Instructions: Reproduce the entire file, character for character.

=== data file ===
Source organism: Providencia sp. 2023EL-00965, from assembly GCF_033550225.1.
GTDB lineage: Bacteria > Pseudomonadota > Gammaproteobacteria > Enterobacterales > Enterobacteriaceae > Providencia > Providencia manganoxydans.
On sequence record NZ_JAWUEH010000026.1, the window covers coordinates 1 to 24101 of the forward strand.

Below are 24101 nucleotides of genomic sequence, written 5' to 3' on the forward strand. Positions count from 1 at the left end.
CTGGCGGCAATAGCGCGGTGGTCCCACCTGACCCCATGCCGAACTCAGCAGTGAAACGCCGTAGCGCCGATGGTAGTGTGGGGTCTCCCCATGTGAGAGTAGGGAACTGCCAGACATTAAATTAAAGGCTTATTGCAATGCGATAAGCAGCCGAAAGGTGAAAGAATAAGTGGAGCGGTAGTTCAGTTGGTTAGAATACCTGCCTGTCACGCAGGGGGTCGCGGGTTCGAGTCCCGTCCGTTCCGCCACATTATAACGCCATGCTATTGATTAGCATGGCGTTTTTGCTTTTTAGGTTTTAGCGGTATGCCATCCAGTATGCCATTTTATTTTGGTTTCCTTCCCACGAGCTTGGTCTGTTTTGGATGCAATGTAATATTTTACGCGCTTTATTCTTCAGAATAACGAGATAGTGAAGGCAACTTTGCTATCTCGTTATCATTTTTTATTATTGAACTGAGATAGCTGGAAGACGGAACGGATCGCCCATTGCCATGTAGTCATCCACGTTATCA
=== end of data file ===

Source organism: Providencia sp. 2023EL-00965, from assembly GCF_033550225.1.
GTDB lineage: Bacteria > Pseudomonadota > Gammaproteobacteria > Enterobacterales > Enterobacteriaceae > Providencia > Providencia manganoxydans.
On sequence record NZ_JAWUEH010000026.1, the window covers coordinates 1 to 24101 of the forward strand.

Below are 24101 nucleotides of genomic sequence, written 5' to 3' on the forward strand. Positions count from 1 at the left end.
CTGGCGGCAATAGCGCGGTGGTCCCACCTGACCCCATGCCGAACTCAGCAGTGAAACGCCGTAGCGCCGATGGTAGTGTGGGGTCTCCCCATGTGAGAGTAGGGAACTGCCAGACATTAAATTAAAGGCTTATTGCAATGCGATAAGCAGCCGAAAGGTGAAAGAATAAGTGGAGCGGTAGTTCAGTTGGTTAGAATACCTGCCTGTCACGCAGGGGGTCGCGGGTTCGAGTCCCGTCCGTTCCGCCACATTATAACGCCATGCTATTGATTAGCATGGCGTTTTTGCTTTTTAGGTTTTAGCGGTATGCCATCCAGTATGCCATTTTATTTTGGTTTCCTTCCCACGAGCTTGGTCTGTTTTGGATGCAATGTAATATTTTACGCGCTTTATTCTTCAGAATAACGAGATAGTGAAGGCAACTTTGCTATCTCGTTATCATTTTTTATTATTGAACTGAGATAGCTGGAAGACGGAACGGATCGCCCATTGCCATGTAGTCATCCACGTTATCA